Some competitor anxiety for big grocer's neighbors

Impact

September 25, 2005|By Tricia Bishop | Tricia Bishop,Sun reporter

Ozzie Mehdizadeh is nervous.

For the past five years, he has run a booming lunch business at his eclectically decorated Side Street Cafe off York Road in northern Baltimore County's Hunt Valley. But after several restaurants opened in the Hunt Valley Towne Centre this year, some customers have disappeared - about a third of them.

"It's getting tougher and tougher to make a couple of dollars," Mehdizadeh said. "There are so many [competitors] here, and suddenly Wegmans is coming too. ... I've heard they are the mother of all of them."

It's not the first time competitor anxiety has greeted the arrival of Wegmans, ranked as the second-best supermarket chain in the nation a few years ago by Consumer Reports, behind a West Coast grocer. Known for in-store restaurants, knowledgeable staff and high-quality selection, the company has transformed markets through the Mid-Atlantic as it has pushed beyond its western New York base.

"This is the 100-mile-an-hour fastball coming," said Jeffrey M. Metzger, publisher of Food World, a Columbia-based trade publication. He estimates that the Hunt Valley store, set to open next Sunday, will average about $1.5 million in weekly sales, more than double what surrounding grocers take in.

"I would anticipate [competitor reaction to include] everything from remodels to new merchandising programs and possibly pricing programs," he said.

Food sellers around Hunt Valley need to look no farther than Sterling, Va., for an example. A Wegmans store there quickly grabbed the third-largest share of the market with more than $93 million in sales in its first full year, according to Food World. By comparison, the publication estimated Food Lion brought in $72 million in combined sales from seven area stores, and Giant Food averaged about $27 million per area store - down from $35 million a year before Wegmans arrived.

"It seems to be putting a lot of competitive pressure on other stores," said Larry Rosenstrauch, director of the Loudoun County Department of Economic Development in Virginia.

Wegmans' expansion into Maryland comes at a time when competition in the $950 billion food industry is at its fiercest, with discount giants, drugstores, dollar stores, even gas stations selling all manner of food.

"The basic tenet is to know who your customers are and to know what it is they want and give it to them better than the guy across the street," said Karen Brown, a senior vice president at the Food Marketing Institute, a trade association in Washington.

Some of the largest supermarket companies, including Royal Ahold NV's Giant Food LLC, Safeway Inc. and Food Lion, have invested millions in new marketing, decor and store layouts to better compete.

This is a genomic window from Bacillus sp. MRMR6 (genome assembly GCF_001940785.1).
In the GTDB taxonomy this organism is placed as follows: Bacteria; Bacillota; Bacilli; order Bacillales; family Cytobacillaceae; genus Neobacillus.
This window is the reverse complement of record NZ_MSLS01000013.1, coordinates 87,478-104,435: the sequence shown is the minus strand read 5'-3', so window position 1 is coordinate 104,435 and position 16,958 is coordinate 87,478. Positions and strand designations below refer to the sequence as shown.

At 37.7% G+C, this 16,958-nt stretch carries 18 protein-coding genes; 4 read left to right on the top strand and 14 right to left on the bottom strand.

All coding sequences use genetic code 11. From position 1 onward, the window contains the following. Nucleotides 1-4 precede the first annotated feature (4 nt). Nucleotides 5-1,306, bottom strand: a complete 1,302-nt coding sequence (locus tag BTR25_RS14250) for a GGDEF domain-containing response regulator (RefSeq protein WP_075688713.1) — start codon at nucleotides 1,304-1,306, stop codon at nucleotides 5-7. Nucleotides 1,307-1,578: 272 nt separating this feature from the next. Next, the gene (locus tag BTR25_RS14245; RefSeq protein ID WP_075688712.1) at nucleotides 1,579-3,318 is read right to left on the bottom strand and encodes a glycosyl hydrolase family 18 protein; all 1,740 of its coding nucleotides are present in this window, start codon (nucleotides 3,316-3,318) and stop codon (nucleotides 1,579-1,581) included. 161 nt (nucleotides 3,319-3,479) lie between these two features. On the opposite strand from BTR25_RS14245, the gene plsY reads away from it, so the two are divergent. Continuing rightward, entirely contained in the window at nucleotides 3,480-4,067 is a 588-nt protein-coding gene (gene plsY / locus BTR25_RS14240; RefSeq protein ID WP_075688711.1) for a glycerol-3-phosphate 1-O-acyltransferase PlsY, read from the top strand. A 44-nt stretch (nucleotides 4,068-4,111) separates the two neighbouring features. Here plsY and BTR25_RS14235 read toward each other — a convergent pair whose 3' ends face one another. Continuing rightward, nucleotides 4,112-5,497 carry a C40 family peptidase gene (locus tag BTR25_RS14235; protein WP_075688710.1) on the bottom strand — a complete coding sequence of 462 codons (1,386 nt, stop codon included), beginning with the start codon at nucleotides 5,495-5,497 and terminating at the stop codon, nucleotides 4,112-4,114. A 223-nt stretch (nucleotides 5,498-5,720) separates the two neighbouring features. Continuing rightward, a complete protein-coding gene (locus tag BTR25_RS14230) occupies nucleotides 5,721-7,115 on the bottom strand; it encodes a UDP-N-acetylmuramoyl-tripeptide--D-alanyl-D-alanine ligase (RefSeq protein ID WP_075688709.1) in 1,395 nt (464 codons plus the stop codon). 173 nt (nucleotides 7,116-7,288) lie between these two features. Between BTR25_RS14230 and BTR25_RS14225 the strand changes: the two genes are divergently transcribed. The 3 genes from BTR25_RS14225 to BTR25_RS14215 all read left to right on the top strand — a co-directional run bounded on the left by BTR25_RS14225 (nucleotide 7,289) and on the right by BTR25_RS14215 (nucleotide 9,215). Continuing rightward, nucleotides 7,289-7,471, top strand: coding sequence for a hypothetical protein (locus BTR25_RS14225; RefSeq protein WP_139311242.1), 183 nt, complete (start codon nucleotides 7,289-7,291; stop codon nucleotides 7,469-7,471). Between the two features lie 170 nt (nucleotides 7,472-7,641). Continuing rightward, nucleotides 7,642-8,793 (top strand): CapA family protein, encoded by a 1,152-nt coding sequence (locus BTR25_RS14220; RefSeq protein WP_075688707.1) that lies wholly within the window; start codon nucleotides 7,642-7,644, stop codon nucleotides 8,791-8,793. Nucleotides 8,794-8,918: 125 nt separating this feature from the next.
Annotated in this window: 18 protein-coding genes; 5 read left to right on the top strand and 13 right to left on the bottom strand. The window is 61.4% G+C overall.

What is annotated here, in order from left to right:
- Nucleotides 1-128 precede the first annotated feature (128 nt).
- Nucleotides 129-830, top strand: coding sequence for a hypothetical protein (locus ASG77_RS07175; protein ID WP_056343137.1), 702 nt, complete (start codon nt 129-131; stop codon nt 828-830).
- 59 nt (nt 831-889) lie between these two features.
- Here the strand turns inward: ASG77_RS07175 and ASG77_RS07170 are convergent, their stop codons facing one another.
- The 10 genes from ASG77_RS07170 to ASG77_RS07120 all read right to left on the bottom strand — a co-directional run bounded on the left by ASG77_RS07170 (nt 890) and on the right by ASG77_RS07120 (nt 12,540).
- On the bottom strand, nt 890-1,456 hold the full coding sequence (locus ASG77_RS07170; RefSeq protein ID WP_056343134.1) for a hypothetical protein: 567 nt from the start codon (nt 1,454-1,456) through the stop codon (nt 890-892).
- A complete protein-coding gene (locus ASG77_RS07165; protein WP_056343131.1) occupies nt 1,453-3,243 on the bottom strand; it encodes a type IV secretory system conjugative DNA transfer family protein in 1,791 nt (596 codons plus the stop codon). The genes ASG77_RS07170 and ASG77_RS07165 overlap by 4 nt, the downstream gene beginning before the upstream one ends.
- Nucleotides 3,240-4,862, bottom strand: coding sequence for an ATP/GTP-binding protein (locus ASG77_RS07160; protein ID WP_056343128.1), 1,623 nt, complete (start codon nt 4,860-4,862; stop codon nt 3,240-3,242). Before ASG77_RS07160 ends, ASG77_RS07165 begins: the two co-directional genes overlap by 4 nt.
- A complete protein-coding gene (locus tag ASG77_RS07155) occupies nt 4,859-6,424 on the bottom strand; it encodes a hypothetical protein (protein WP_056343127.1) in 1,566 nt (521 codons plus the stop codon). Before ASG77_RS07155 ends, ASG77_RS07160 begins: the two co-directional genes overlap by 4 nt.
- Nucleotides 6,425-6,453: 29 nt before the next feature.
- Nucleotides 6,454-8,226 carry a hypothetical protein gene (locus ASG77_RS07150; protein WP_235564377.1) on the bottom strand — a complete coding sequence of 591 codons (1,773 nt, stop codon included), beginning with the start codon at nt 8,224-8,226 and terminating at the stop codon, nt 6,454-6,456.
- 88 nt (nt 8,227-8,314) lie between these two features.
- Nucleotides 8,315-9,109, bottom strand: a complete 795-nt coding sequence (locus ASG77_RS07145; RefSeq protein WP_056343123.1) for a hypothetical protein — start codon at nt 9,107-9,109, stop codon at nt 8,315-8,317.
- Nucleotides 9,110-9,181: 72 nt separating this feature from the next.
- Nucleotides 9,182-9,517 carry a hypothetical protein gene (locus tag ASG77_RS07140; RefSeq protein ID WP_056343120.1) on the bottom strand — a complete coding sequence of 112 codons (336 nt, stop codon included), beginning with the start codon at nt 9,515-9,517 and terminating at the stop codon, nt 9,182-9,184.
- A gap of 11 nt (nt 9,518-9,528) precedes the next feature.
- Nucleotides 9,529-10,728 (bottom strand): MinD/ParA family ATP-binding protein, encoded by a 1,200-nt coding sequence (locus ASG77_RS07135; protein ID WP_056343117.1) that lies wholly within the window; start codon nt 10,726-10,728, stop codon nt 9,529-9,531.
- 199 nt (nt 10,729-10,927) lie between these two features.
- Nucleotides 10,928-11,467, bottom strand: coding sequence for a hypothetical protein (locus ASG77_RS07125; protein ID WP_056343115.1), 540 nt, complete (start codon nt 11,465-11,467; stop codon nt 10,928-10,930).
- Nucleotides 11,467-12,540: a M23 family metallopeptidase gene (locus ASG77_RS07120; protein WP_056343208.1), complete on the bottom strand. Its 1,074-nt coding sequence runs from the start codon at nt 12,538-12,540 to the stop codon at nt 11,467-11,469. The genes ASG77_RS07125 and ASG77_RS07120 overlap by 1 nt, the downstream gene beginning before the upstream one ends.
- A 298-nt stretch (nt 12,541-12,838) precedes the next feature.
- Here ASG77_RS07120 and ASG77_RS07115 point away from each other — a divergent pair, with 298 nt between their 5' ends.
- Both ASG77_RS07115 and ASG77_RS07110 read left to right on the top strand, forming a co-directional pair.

In April, Safeway launched a $100 million marketing campaign celebrating new "Lifestyle" stores, one-fifth larger than the average Safeway grocery. The California company plans to spend $1.4 billion remodeling stores and opening new ones this year.

Food Lion stores in Maryland are getting a new look as well, with new tables and bins in the produce aisles, new lighting, new floor tiling and new wall graphics.

"The emphasis is primarily on the fresh departments," spokesman Jeff Lowrance said. "All stores are getting a newly renovated produce [section] and remodeled meat department."

Giant, too, has announced it will update 18 stores over the next two years. And tomorrow, it plans to launch a new "Solved" advertising campaign that focuses on food solutions to "the everyday needs of mom," according to the company.

No grocer said its changes were linked to Wegmans' arrival, but remodels do seem to happen wherever Wegmans goes. Barry Scher, a Giant spokesman, said his company's stores surrounding the Hunt Valley Wegmans have all undergone upgrades.

"[Wegmans is] a powerful economic force," said David S. Iannucci, director of Baltimore County's Department of Economic Development. "It seems to attract almost a cult-like following of people."

For the past six months, his office has been touting the Hunt Valley store as more proof that the county is capable of sustaining high-end retail. Just having the store will help the county attract better-paying jobs and wealthier residents, Iannucci believes. (Baltimore County at one point rejected a Wegmans proposed for Timonium, as did Howard County, both for zoning reasons.)

"That is a huge marketing advantage because it symbolizes a stamp of corporate approval," he said. "I'm able to say that Wegmans put their first store in Maryland not in Montgomery County, not in Howard County, not in the Annapolis area, but in Hunt Valley and Baltimore County."

Some businesses such as the Silver Spring Mining Company restaurant on York Road hope to gain customers attracted to Wegmans, which expects to draw from a radius of 30 miles or more.

Farmers are also looking forward to selling their goods to the store, which stresses local produce.

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